Evidently the railway company tried to keep this quiet so as not to delay construction, but word soon got out! If you would like to find out more about the history of the station, please click here.
Today was our first work party of 2018, in bright but cold and windy conditions. Our first job was to clear the steps leading up to the platforms of leaves and moss. The steps are not actually our responsibility, but we sweep them a couple of times every year to make them safer and more welcoming for visitors. Then we divided our efforts between weeding some of the flower beds, and starting work clearing the foundations of the old signal box. The signal box work is one of our projects for 2018, and we plan to reveal and preserve the foundations and provide an information panel detailing its history and explaining how it worked. Basically, it was built around 1901 when double track was laid. It was probably a Somerset & Dorset Joint Railway Type 2 signal box and cost £450 to install. The nine lever frame controlled the signals as well as the crossover between the two tracks. However, it saw very little use and seemed to have been allowed to deteriorate into a poor condition, and was permanently closed on 10th August 1952. Other projects for this year include spelling the name SPETISBURY in rock on the bank behind the ‘up’ platform, as seen in old photographs of the station, also constructing a replica disc and crossbar signal which was a feature of the station in its early years. A replica gradient post has already been made, and just awaits final painting before it is fixed into position.
On Sunday 17th December we held our usual Christmas get-together at the station. Considering the cold, damp weather we were pleased to see so many visitors, many of whom stopped for a chat and something to eat and drink. Bearing in mind we have no electricity or running water at the station site and everything has to be carried up to the platform, we managed to supply hot freshly-cooked bacon, brie and cranberry baps, warm mince pies and other festive savouries washed down with tea, coffee or a hot mulled fruit drink. It was good to see several regular visitors and supporters of the Project too. It has become a tradition that Santa makes an appearance in the old booking office, and this year was no exception!
Two members of the team have been busy making a wooden replica of a concrete gradient post that used to be positioned at the southern end of the platforms. This indicated to southbound engine crews the change of gradient from level through the station to 1 in 100 up towards Bailey Gate. Once a final coat of paint has been applied, this will be fixed in place in the new year.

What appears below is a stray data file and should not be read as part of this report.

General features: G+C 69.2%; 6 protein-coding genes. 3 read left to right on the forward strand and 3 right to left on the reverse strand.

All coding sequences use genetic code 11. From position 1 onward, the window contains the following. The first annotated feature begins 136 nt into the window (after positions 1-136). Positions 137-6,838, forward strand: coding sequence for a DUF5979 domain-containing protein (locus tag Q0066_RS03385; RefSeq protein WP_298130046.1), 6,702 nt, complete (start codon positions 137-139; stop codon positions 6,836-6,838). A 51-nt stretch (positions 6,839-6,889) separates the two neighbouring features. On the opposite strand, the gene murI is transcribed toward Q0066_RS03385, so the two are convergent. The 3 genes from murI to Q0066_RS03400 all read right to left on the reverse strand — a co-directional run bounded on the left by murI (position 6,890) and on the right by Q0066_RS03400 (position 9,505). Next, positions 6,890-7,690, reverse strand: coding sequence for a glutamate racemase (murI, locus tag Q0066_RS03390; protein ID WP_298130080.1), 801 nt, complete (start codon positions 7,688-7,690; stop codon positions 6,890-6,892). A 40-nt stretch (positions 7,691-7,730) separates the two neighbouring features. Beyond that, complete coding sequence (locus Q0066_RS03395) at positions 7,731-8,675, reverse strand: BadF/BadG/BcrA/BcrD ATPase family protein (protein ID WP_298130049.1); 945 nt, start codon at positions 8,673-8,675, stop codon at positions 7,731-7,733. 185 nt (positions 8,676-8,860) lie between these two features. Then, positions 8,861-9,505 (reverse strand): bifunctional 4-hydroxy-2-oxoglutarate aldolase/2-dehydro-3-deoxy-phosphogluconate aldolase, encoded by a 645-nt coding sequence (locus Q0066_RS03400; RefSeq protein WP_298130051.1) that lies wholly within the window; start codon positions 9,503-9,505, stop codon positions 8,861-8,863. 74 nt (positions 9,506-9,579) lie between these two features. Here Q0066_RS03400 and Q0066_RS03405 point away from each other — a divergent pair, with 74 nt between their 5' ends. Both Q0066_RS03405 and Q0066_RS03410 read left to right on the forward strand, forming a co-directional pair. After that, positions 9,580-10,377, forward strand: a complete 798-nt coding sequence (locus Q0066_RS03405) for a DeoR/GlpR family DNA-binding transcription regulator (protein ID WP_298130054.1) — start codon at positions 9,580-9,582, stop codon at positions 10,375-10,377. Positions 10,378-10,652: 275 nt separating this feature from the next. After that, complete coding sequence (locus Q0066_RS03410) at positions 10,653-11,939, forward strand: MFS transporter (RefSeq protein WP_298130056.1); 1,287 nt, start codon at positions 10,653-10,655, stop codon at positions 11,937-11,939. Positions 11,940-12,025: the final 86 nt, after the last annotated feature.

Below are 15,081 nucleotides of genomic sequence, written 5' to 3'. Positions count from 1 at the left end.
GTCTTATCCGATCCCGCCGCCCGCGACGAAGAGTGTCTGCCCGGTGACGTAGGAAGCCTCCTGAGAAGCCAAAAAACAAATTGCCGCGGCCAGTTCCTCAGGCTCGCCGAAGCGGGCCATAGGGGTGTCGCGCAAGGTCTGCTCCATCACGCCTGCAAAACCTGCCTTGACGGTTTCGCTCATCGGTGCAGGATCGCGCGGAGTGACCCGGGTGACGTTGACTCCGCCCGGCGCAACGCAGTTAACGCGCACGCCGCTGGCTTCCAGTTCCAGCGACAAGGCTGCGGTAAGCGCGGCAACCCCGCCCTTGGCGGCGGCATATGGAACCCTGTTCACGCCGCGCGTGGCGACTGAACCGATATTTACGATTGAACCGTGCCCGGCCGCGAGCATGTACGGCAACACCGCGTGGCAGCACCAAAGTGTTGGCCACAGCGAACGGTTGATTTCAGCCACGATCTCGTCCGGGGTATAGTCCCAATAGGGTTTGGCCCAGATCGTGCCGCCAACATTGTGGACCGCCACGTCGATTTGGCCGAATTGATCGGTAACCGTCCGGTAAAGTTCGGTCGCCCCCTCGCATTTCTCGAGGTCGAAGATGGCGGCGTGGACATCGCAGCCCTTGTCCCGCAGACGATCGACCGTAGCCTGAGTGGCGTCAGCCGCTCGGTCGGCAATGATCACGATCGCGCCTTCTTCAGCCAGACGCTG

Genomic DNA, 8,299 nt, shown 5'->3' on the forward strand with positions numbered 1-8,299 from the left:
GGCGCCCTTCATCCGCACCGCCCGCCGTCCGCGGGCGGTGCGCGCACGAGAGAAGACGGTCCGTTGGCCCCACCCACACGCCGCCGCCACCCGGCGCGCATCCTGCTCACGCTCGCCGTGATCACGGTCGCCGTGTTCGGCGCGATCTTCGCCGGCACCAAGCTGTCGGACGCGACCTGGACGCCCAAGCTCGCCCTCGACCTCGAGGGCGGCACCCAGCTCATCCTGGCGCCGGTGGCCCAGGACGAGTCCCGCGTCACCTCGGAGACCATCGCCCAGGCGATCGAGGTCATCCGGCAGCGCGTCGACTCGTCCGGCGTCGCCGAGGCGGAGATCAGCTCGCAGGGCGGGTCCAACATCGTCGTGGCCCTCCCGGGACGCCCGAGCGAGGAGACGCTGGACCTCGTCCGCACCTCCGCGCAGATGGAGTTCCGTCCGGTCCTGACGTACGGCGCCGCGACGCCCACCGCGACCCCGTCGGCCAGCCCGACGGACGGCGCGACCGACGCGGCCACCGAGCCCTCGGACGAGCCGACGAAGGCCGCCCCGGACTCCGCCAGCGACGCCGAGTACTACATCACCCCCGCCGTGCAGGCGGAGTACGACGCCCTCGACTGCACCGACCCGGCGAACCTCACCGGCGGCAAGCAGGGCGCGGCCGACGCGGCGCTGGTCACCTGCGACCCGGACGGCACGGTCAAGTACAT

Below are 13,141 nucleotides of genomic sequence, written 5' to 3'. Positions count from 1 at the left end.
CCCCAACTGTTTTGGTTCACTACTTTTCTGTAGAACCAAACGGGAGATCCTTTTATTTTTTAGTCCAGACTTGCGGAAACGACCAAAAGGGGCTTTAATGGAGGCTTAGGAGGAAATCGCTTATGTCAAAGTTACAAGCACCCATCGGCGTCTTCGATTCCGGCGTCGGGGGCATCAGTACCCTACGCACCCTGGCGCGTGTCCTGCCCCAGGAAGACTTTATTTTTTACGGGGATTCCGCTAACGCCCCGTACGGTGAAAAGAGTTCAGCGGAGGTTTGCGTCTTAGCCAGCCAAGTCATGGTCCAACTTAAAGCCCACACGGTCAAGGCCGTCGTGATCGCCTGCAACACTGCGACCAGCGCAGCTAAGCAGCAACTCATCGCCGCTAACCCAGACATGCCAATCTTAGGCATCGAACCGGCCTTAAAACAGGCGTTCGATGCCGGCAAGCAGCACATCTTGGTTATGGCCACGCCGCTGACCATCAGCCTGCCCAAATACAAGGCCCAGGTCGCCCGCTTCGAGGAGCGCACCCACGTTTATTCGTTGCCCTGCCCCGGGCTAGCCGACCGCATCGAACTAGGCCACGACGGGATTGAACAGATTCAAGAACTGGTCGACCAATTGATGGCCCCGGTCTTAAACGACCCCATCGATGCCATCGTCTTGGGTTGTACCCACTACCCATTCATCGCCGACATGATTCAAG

The team will be at the station for a final time this year on Christmas Eve from about 10am until 1pm (sorry, no refreshments that day….) and we would like to wish all supporters of the Spetisbury Station Project a very Merry Christmas and a Happy New Year. For dates when we shall be on site during 2018, please click here.
It was a crisp, frosty start up at the station this morning. Our main job was starting clearance of the site of the signal box, which has become a bit neglected and overgrown lately. We want to uncover as much of the remains as possible here, and eventually provide an information panel explaining what the signal box looked like, and how it worked. One member has made a replica gradient post, which stood at the southern end of the ‘up’ platform where the gradient changed from ‘level’ through the station to ‘1 in 100 up’ heading towards Bailey Gate. When painted and lettered, this will be positioned as close to the original as possible. One visitor to the station today remembers travelling on the Somerset & Dorset railway when it was operational back in the 1960’s, and we were pleased to have a good chat with him.
If you are familiar with the Somerset & Dorset railway, then you probably know the name Ivo Peters. Of the many photographers who recorded the line when in operation, Ivo is perhaps the best known, and his superb black & white still images and colour cine film cover most aspects of the line. Although Ivo never actually visited Spetisbury station as far as we can tell, he did take photographs nearby and we are grateful to his son Julian Peters for allowing us to reproduce a selection of images from The Ivo Peters Collection, most of which have not been published before. Click here to view all six images plus others in our photographic archive.